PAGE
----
Summer is in full swing, and Circular Scarborough have taken the opportunity to try new things, hosting their first Repair Café in the town as part of their Circular Towns project.
A Repair Café is a simple idea – a community space, such as a workshop or village hall, is opened for a day, with people from the local community offering their skills to help fix broken furniture, electrical or mechanical items, and clothing or textiles. What’s on offer depends on the local skills base available, but Repair Cafes offer a vital space to learn and exchange skills, and prevent items going to landfill, helping create a circular economy.
Scarborough’s Repair Café, was hosted by CaVCA, who head up the Circular Scarborough project, at their headquarters, The Street, and welcomed repairers from Bikeabout, Material Moves, the Community Furniture Store, and Jennings Computer Services, whilst Bloom Bakery provided the refreshments. The event was held in conjunction with Yorkshire Circular Lab from the University of Leeds, who are one of the key organisations helping Yorkshire move towards a circular economy.
The event was a real success, with a range of items, including bikes, tools, and furniture finding a new lease of life – and bringing the community together at the same time. Circular economy initiatives like Repair Cafes can help residents save money, reuse and share items, creating more connected, fairer, more equitable communities. David Stone, the project lead for Circular Scarborough, agreed:
“It’s a great way for people to make their resources stretch further. If you can fix something, and you’ve got the knowledge and confidence to do that then you’re going to save money. It’s got the added benefit of old items not being sent to landfill and all the carbon emissions that would go into a new product you would buy aren’t produced.”
There are more Repair Cafes planned for Scarborough, with the next being planned for Great Big Green Week, a nationwide celebration of community action to tackle climate change. Great Big Green Week will be running September 24th to October 2nd, and there are already lots of events planned, including a beach clean-ups in Scarborough and Filey, bulb-planting in Valley Gardens, and Ryedale Eco Fair in Malton.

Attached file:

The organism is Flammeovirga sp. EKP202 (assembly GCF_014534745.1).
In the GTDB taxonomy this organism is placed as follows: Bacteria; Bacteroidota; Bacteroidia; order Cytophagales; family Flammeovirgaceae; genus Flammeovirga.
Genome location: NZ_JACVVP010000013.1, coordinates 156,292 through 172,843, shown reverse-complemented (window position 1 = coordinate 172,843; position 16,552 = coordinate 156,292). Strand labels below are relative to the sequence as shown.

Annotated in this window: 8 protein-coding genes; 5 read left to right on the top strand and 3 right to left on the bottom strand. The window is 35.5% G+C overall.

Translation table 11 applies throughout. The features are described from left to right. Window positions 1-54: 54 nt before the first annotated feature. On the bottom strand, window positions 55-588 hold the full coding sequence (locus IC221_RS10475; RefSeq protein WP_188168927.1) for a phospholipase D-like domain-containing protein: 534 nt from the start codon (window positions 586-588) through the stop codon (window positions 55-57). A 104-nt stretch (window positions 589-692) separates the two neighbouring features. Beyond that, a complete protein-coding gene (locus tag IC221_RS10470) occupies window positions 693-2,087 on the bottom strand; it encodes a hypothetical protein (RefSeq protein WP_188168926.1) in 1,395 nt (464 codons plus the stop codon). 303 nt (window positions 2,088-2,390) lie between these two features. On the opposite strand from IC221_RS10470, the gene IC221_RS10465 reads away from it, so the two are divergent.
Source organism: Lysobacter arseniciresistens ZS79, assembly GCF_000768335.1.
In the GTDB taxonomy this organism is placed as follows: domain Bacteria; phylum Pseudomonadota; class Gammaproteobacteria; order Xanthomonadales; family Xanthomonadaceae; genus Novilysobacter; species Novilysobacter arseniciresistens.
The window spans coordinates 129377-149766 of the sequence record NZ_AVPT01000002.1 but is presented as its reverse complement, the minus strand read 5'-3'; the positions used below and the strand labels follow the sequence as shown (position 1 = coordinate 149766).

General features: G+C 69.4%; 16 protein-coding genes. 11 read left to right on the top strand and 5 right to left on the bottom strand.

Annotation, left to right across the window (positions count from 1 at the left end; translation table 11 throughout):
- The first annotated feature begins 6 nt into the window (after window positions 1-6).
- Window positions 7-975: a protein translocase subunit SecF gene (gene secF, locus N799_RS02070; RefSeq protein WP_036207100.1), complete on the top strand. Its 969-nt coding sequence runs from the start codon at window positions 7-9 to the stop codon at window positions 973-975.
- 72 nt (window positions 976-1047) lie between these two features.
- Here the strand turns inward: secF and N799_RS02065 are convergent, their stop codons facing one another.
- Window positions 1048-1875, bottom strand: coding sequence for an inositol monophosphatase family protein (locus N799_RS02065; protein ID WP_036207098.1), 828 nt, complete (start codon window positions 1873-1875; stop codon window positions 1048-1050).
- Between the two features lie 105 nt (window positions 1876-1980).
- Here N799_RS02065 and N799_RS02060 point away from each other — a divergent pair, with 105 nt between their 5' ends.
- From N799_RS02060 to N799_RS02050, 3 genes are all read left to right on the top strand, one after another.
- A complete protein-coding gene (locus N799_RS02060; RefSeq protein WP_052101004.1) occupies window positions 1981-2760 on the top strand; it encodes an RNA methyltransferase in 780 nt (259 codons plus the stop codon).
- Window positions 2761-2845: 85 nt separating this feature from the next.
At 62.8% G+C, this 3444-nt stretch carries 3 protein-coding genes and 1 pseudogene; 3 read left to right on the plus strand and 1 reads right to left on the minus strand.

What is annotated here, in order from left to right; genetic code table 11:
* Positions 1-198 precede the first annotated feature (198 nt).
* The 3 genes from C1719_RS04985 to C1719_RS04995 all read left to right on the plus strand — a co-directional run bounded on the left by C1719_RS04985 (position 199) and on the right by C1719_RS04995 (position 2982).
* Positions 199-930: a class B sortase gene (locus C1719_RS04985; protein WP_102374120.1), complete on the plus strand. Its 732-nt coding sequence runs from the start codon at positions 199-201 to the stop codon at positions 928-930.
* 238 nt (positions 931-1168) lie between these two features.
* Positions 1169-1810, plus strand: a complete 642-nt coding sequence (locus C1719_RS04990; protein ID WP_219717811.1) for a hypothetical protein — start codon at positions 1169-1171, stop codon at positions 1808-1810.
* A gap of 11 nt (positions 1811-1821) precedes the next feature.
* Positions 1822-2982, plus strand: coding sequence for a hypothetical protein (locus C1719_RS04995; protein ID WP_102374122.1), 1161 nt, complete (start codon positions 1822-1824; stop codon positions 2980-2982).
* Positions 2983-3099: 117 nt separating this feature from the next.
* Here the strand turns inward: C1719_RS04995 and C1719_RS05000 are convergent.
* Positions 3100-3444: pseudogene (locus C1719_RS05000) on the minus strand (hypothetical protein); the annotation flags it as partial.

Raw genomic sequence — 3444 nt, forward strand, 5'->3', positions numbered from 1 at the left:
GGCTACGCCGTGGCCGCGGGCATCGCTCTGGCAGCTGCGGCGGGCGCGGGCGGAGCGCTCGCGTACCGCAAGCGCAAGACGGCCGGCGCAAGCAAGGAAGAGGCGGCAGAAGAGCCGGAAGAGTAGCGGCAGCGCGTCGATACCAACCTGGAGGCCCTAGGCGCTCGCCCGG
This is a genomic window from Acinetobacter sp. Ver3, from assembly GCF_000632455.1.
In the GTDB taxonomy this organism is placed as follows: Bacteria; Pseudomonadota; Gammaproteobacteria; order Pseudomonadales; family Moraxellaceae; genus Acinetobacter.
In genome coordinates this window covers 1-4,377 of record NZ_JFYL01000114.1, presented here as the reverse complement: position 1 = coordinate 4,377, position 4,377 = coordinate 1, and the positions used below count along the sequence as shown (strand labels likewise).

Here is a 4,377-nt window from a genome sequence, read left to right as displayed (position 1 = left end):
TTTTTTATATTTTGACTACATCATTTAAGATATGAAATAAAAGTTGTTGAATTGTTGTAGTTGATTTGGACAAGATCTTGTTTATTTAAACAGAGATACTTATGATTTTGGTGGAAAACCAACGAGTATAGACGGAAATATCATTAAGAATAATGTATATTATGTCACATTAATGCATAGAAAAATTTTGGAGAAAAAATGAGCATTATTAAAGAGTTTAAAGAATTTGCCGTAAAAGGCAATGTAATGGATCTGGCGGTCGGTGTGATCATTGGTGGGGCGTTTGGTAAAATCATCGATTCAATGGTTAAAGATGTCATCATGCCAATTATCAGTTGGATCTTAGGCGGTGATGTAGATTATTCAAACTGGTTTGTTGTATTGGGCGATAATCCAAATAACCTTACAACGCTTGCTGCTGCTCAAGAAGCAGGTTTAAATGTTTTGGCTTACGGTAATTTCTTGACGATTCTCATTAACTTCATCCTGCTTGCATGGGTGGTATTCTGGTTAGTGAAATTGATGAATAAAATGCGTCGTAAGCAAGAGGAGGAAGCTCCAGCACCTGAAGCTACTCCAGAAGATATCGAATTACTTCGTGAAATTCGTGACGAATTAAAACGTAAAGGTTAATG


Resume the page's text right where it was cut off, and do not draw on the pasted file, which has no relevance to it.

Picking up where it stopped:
Creating a buzz
One of the events will focus on a new arrival at CaVCA – a hive of bees that have recently taken up residence on the roof of The Street! Bees are vital to the health of many of our native plants and wider ecosystems, and CaVCA’s Mel Bonney will be working with local beekeepers Kathy Bushell to ensure the new colony thrives.
CaVCA are keen to get as many people involved in Great Big Green Week, so if you fancy running an event, you’ve got a #randomactofgreenness to share, or if you’re a local business with a green and sustainable vision, get in contact with email@example.com to get started.
As the climate crisis becomes more apparent, we need to find ways of working with the planet, making best use of what we already have, and limiting our use of natural resources to allow them to recover. Our Circular Towns project aims to help bring this approach into a community setting, and deliver social benefits as well, creating greener, fairer, and stronger towns and villages across the region. If you’re interested and want to get involved with the Circular Towns project, contact Erin Wheeler, Circular Economy Officer, firstname.lastname@example.org.